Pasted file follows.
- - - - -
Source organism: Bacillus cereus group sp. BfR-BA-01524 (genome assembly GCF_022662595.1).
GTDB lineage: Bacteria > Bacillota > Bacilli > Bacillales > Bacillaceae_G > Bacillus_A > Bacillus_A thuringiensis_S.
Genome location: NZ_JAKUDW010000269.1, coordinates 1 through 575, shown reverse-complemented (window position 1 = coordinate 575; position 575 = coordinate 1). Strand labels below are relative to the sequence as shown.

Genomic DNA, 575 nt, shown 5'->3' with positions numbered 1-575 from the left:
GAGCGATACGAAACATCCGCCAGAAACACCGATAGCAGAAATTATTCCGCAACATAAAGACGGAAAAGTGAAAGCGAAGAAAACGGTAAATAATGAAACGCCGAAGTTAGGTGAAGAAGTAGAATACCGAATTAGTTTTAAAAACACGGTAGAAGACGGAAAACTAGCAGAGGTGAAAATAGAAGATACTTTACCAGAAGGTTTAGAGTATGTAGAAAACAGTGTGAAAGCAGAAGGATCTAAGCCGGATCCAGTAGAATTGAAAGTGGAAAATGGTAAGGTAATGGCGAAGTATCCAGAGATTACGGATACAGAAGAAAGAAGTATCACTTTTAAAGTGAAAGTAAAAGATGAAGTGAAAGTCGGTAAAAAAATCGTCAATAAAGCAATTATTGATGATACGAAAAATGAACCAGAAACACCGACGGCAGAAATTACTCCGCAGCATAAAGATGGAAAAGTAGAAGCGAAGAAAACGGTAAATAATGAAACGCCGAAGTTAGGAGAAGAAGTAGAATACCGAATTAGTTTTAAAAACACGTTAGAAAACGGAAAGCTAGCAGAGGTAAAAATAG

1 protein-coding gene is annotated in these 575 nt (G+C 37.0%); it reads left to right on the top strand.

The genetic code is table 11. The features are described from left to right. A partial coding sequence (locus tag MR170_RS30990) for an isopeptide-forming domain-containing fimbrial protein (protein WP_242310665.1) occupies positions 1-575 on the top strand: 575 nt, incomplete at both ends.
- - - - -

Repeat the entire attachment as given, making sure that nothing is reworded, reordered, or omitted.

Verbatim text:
Source organism: Bacillus cereus group sp. BfR-BA-01524 (genome assembly GCF_022662595.1).
GTDB lineage: Bacteria > Bacillota > Bacilli > Bacillales > Bacillaceae_G > Bacillus_A > Bacillus_A thuringiensis_S.
Genome location: NZ_JAKUDW010000269.1, coordinates 1 through 575, shown reverse-complemented (window position 1 = coordinate 575; position 575 = coordinate 1). Strand labels below are relative to the sequence as shown.

Genomic DNA, 575 nt, shown 5'->3' with positions numbered 1-575 from the left:
GAGCGATACGAAACATCCGCCAGAAACACCGATAGCAGAAATTATTCCGCAACATAAAGACGGAAAAGTGAAAGCGAAGAAAACGGTAAATAATGAAACGCCGAAGTTAGGTGAAGAAGTAGAATACCGAATTAGTTTTAAAAACACGGTAGAAGACGGAAAACTAGCAGAGGTGAAAATAGAAGATACTTTACCAGAAGGTTTAGAGTATGTAGAAAACAGTGTGAAAGCAGAAGGATCTAAGCCGGATCCAGTAGAATTGAAAGTGGAAAATGGTAAGGTAATGGCGAAGTATCCAGAGATTACGGATACAGAAGAAAGAAGTATCACTTTTAAAGTGAAAGTAAAAGATGAAGTGAAAGTCGGTAAAAAAATCGTCAATAAAGCAATTATTGATGATACGAAAAATGAACCAGAAACACCGACGGCAGAAATTACTCCGCAGCATAAAGATGGAAAAGTAGAAGCGAAGAAAACGGTAAATAATGAAACGCCGAAGTTAGGAGAAGAAGTAGAATACCGAATTAGTTTTAAAAACACGTTAGAAAACGGAAAGCTAGCAGAGGTAAAAATAG

1 protein-coding gene is annotated in these 575 nt (G+C 37.0%); it reads left to right on the top strand.

The genetic code is table 11. The features are described from left to right. A partial coding sequence (locus tag MR170_RS30990) for an isopeptide-forming domain-containing fimbrial protein (protein WP_242310665.1) occupies positions 1-575 on the top strand: 575 nt, incomplete at both ends.